|Symptoms||The symptoms typically associated with Trojans are general system instability, crashes to BSOD, screen freezes, software errors and other similar disturbances.|
|Distribution Method||Most hackers like to use illegally distributed software to which they can add their malicious programs.|
Some threats reinstall themselves if you don't delete their core files. We recommend downloading SpyHunter to remove harmful programs for you. This may save you hours and ensure you don't harm your system by deleting the wrong files.
Remove Trojan.Win32.BitCoinMiner.la Virus
If you are looking for a way to remove Trojan.Win32.BitCoinMiner.la you can try this:
- Click on the Start button in the bottom left corner of your Windows OS.
- Go to Control Panel -> Programs and Features -> Uninstall a Program.
- Search for Trojan.Win32.BitCoinMiner.la and any other unfamiliar programs.
- Uninstall Trojan.Win32.BitCoinMiner.la as well as other suspicious programs.
Note that this might not get rid of Trojan.Win32.BitCoinMiner.la completely. For more detailed removal instructions follow the guide below.
If you have a Windows virus, continue with the guide below.
If you have a Mac virus, please use our How to remove Ads on Mac guide.
If you have an Android virus, please use our Android Malware Removal guide.
If you have an iPhone virus, please use our iPhone Virus Removal guide
Some of the steps will likely require you to exit the page. Bookmark it for later reference.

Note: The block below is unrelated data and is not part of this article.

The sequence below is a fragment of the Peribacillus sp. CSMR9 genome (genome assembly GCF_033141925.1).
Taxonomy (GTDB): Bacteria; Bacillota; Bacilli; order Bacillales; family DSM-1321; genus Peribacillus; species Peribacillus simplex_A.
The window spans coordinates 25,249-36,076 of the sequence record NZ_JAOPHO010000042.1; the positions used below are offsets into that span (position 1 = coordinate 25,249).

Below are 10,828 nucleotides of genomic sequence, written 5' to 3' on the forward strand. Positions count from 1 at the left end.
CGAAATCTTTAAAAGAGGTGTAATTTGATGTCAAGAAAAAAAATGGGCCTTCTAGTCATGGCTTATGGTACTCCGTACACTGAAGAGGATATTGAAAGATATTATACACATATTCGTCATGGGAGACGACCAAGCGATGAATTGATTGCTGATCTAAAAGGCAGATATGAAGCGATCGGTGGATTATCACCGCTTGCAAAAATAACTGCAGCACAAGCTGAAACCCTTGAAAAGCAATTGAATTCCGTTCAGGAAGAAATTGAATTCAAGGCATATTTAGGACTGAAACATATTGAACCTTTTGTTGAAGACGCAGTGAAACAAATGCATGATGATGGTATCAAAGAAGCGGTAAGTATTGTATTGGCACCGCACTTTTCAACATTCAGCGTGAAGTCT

Reboot in Safe Mode (use this guide if you don’t know how to do it).
WARNING! READ CAREFULLY BEFORE PROCEEDING!
Press CTRL + SHIFT + ESC at the same time and go to the Processes Tab. Try to determine which processes are dangerous.
Right click on each of them and select Open File Location. Then scan the files with our free online virus scanner:
After you open their folder, end the processes that are infected, then delete their folders.
Note: If you are sure something is part of the infection – delete it, even if the scanner doesn’t flag it. No anti-virus program can detect all infections.
Hold together the Start Key and R. Type appwiz.cpl –> OK.
You are now in the Control Panel. Look for suspicious entries. Uninstall it/them. If you see a screen like this when you click Uninstall, choose NO:
Type msconfig in the search field and hit enter. A window will pop-up:
Startup —> Uncheck entries that have “Unknown” as Manufacturer or otherwise look suspicious.
- Remember this step – if you have reason to believe a bigger threat (like ransomware) is on your PC, check everything here.
Hold the Start Key and R – copy + paste the following and click OK:
A new file will open. If you are hacked, there will be a bunch of other IPs connected to you at the bottom. Look at the image below:
If there are suspicious IPs below “Localhost” – write to us in the comments.
Type Regedit in the windows search field and press Enter.
Once inside, press CTRL and F together and type the virus’s Name. Right click and delete any entries you find with a similar name. If they don’t show up this way, go manually to these directories and delete/uninstall them:
- HKEY_CURRENT_USER—-Software—–Random Directory. It could be any one of them – ask us if you can’t discern which ones are malicious.
HKEY_CURRENT_USER—-Software—Microsoft—Internet Explorer—-Main—- Random
If the guide doesn’t help, download the anti-virus program we recommended or try our free online virus scanner. Also, you can always ask us in the comments for help!